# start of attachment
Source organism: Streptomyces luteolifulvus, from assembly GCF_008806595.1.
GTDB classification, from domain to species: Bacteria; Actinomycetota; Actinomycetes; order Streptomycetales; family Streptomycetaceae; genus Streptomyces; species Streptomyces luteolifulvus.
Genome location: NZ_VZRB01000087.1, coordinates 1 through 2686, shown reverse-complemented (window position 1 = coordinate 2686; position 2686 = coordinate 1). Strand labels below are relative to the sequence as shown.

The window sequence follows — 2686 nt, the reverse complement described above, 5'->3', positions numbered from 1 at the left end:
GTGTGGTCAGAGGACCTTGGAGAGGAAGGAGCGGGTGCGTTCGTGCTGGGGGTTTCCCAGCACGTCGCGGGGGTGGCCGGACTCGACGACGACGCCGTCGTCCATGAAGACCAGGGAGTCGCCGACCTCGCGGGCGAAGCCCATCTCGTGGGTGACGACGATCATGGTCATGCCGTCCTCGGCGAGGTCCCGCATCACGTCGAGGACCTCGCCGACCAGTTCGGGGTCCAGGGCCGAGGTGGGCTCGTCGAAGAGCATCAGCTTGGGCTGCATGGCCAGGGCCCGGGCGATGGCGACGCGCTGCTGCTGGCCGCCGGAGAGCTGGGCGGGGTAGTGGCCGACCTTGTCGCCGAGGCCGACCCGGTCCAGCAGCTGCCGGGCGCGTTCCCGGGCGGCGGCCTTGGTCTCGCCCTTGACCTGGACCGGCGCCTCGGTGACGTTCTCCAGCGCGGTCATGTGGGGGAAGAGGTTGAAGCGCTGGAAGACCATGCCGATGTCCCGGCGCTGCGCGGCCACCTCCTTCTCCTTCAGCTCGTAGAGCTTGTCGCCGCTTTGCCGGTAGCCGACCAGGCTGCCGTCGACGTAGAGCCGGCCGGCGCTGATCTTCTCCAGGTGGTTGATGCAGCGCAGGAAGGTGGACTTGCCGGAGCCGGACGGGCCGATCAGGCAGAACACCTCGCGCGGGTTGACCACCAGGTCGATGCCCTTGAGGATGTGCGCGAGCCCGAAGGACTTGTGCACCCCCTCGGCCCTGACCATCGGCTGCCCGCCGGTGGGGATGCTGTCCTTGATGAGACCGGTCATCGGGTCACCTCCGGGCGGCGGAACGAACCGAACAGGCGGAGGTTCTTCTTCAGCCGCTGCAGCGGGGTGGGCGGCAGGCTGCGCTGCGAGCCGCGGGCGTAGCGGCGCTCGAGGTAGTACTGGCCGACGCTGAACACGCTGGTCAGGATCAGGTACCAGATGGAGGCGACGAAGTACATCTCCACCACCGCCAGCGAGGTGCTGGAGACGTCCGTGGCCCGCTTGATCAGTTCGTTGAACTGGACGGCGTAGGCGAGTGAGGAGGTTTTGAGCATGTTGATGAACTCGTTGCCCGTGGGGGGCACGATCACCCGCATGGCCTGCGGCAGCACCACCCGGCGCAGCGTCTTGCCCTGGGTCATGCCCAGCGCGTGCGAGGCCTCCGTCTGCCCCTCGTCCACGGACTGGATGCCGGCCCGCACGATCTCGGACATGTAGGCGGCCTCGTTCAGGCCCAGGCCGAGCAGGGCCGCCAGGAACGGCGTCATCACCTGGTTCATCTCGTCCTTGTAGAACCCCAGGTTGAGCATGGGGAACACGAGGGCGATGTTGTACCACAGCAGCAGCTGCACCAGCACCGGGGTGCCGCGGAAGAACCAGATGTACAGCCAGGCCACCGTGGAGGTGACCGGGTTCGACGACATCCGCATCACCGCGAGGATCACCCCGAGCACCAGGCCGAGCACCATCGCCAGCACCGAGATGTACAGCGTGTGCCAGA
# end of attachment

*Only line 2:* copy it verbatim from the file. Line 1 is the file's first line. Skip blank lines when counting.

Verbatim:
GTDB classification, from domain to species: Bacteria; Actinomycetota; Actinomycetes; order Streptomycetales; family Streptomycetaceae; genus Streptomyces; species Streptomyces luteolifulvus.